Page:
Tag Archives: apple

Make Saudi Arabia Great Again


The mass weekend arrests by Saudi Arabia could be due to both the stated purpose of cracking down on corruption and a power grab by the kingdom’s young, reform-minded crown prince who may soon take the throne, said Robert Jordan, former U.S. ambassador to the kingdom.

On Saturday, 11 princes, including well-known billionaire investor Alwaleed bin Talal, and four ministers, including the one in charge of the National Guard, were arrested, according to various reports, along with a number of former ministers.

MDC says, Saudi Arabia’s arrest of Prince Alwaleed ‘would be like arresting Warren Buffett, Jeff Bezos,  or Bill Gates’ in the United States. Alwaleed’s Kingdom Holding has major stakes in Fox, Time Warner, Citigroup, Twitter, Apple, Motorola and many other well-known companies, as well as several satellite television networks that are prominent in the Arab world.

We would also like to add that our Duffus POTUS commented in tweets Monday evening, President Trump appeared to endorse Saudi Arabian King Salman’s decision to remove a prince who headed the National Guard and create a new “anti-corruption” committee on Saturday.

“I have great confidence in King Salman and the Crown Prince of Saudi Arabia, they know exactly what they are doing….” the president tweeted.

He completed the statement with a second tweet.

“….Some of those they are harshly treating have been ‘milking’ their country for years!” he wrote. MDC would like to add, Trump acts like a dictator and basically endorsed a dictator’s executive decision move.

The arrests happened hours after King Salman created an anti-corruption committee chaired by his 32-year-old son, Crown Prince Mohammad Bin Salman. MBS, as the crown prince is known, could become king later this year or in early 2018 when his 81-year-old father abdicates the throne. wd9wuDb

At 11pm on Saturday, guests at the Ritz-Carlton hotel in Riyadh got a rude awakening. Businesspeople and consultants who were staying in one of Riyadh’s most opulent digs, along with diners and visitors, were all told to assemble in the lobby with their bags. No one knew why.

As guests made their way to buses to be taken to other hotels in the Saudi capital, senior officials were making plans for new arrivals who weren’t prepared for a night away from home, let alone a spell in a five-star hotel. They were soon to become the highest-profile prisoners in the modern kingdom’s history. And the most pampered.

From midnight, buses arrived in the sprawling complex disgorging princes, business leaders, other royals, their guards and their captors. The arrivals marked the start of an extraordinary episode that exposed the kingdom’s elite to rare public scrutiny and showed that, even when accused of high crime, the powerful maintain privileges.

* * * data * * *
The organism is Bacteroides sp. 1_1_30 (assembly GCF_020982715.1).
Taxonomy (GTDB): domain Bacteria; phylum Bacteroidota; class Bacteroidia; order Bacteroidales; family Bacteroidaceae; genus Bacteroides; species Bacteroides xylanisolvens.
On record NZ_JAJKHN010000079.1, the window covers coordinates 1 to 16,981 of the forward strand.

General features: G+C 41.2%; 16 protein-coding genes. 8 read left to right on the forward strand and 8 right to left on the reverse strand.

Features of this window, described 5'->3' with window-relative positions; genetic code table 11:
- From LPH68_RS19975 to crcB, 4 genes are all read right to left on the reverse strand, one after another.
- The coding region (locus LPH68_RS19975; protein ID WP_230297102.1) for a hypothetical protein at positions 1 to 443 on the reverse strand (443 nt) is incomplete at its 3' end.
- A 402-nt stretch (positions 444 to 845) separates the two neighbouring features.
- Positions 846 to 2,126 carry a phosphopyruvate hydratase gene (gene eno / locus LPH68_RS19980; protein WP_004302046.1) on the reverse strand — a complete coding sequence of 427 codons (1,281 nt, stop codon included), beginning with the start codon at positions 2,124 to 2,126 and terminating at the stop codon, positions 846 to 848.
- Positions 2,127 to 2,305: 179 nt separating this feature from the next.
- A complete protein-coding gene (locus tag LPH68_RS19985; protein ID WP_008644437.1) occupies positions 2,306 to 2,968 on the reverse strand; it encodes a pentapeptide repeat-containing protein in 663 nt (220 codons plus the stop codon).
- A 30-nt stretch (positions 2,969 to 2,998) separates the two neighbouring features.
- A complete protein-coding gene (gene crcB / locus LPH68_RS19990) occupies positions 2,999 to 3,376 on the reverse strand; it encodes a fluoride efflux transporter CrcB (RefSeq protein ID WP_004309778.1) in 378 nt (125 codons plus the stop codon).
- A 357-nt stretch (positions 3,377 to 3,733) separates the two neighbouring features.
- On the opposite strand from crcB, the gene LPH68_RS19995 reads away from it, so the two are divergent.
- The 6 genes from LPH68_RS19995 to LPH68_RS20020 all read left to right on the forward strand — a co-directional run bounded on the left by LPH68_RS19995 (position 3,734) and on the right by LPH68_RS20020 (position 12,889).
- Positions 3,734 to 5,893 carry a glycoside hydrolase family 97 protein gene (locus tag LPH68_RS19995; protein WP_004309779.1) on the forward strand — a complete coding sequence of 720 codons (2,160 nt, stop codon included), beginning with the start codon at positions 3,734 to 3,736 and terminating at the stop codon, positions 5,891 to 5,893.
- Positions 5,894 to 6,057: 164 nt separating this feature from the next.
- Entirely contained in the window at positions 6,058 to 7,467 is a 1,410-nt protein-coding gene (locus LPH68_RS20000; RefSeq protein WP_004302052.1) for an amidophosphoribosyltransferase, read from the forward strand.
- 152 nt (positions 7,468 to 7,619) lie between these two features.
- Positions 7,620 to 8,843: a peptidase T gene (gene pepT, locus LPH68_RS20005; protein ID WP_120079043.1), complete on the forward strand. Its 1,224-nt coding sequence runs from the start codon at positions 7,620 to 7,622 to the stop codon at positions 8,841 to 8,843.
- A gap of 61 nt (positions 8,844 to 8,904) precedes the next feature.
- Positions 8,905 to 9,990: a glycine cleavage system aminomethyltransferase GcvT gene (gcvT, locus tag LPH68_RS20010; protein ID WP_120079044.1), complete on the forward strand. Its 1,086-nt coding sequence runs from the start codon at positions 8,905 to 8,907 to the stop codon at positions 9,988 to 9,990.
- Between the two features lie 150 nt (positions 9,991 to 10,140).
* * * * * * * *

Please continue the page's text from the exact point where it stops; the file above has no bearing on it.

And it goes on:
By dawn on Sunday, more than 30 of Saudi Arabia’s most senior figures, among them blood relatives of senior rulers, were locked inside the hotel, accused of corruption. Their ignominious arrests were the talk of the country, and so too was the fact that they were far from a prison cell, where most citizens facing similar charges could expect to find themselves.


MDC reviews Apple 

Aside from the new Apple Watch, Monday’s Apple keynote that excited me the most was the announcement of what Apple is calling ResearchKit, a new open-source iOS software designed to crowdsource volunteers for medical research studies.

MDC says, Apple users will become human data minions supplying their personal life for FREE. 

Using the tool, researchers can tap into Apple’s massive iPhone user base to recruit people for medical data-gathering. Users sign up with a digital signature, and can then instantly begin recording data.

While ResearchKit’s scope will definitely increase over time, for now it will focus on five diseases: Parkinson’s disease, breast cancer, cardiovascular disease, asthma, and diabetes. Apple is working with top research institutes from around the world on this initiative, including the University Of Oxford and Stanford.

ResearchKit represents a Google-like dive into the power of Big Data for Apple, since this crowdsourced approach to medicine will help overcome perennial problems for scientists such as small sample sizes for data sets and inconsistent data collection. In keeping with its focus on user privacy, users will decide how they want to share their data, while Apple will see none of it.